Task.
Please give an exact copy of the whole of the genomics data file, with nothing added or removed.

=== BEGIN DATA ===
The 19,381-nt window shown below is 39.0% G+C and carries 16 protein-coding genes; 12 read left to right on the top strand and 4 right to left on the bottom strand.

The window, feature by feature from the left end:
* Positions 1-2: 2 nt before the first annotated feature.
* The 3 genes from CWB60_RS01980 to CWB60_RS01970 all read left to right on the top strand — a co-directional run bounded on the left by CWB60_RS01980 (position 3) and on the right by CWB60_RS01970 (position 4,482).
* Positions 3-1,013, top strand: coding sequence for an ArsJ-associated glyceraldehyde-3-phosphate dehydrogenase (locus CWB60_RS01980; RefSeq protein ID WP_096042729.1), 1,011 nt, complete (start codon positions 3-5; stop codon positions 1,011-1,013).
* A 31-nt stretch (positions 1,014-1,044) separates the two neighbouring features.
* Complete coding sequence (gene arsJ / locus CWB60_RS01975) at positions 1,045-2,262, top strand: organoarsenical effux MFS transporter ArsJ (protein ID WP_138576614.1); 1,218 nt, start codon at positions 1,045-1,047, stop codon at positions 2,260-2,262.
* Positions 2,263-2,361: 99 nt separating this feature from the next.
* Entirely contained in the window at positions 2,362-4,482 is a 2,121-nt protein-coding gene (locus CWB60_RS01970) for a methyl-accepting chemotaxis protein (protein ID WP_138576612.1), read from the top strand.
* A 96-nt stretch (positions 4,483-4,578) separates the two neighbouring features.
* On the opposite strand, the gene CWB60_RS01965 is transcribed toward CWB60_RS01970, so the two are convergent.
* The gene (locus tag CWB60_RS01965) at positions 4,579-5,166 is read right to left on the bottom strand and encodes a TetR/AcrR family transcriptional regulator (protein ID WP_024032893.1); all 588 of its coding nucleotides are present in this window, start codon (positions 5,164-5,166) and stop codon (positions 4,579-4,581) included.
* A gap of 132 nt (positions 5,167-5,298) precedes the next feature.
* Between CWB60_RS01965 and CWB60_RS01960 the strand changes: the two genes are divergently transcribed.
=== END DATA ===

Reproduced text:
The 19,381-nt window shown below is 39.0% G+C and carries 16 protein-coding genes; 12 read left to right on the top strand and 4 right to left on the bottom strand.

The window, feature by feature from the left end:
* Positions 1-2: 2 nt before the first annotated feature.
* The 3 genes from CWB60_RS01980 to CWB60_RS01970 all read left to right on the top strand — a co-directional run bounded on the left by CWB60_RS01980 (position 3) and on the right by CWB60_RS01970 (position 4,482).
* Positions 3-1,013, top strand: coding sequence for an ArsJ-associated glyceraldehyde-3-phosphate dehydrogenase (locus CWB60_RS01980; RefSeq protein ID WP_096042729.1), 1,011 nt, complete (start codon positions 3-5; stop codon positions 1,011-1,013).
* A 31-nt stretch (positions 1,014-1,044) separates the two neighbouring features.
* Complete coding sequence (gene arsJ / locus CWB60_RS01975) at positions 1,045-2,262, top strand: organoarsenical effux MFS transporter ArsJ (protein ID WP_138576614.1); 1,218 nt, start codon at positions 1,045-1,047, stop codon at positions 2,260-2,262.
* Positions 2,263-2,361: 99 nt separating this feature from the next.
* Entirely contained in the window at positions 2,362-4,482 is a 2,121-nt protein-coding gene (locus CWB60_RS01970) for a methyl-accepting chemotaxis protein (protein ID WP_138576612.1), read from the top strand.
* A 96-nt stretch (positions 4,483-4,578) separates the two neighbouring features.
* On the opposite strand, the gene CWB60_RS01965 is transcribed toward CWB60_RS01970, so the two are convergent.
* The gene (locus tag CWB60_RS01965) at positions 4,579-5,166 is read right to left on the bottom strand and encodes a TetR/AcrR family transcriptional regulator (protein ID WP_024032893.1); all 588 of its coding nucleotides are present in this window, start codon (positions 5,164-5,166) and stop codon (positions 4,579-4,581) included.
* A gap of 132 nt (positions 5,167-5,298) precedes the next feature.
* Between CWB60_RS01965 and CWB60_RS01960 the strand changes: the two genes are divergently transcribed.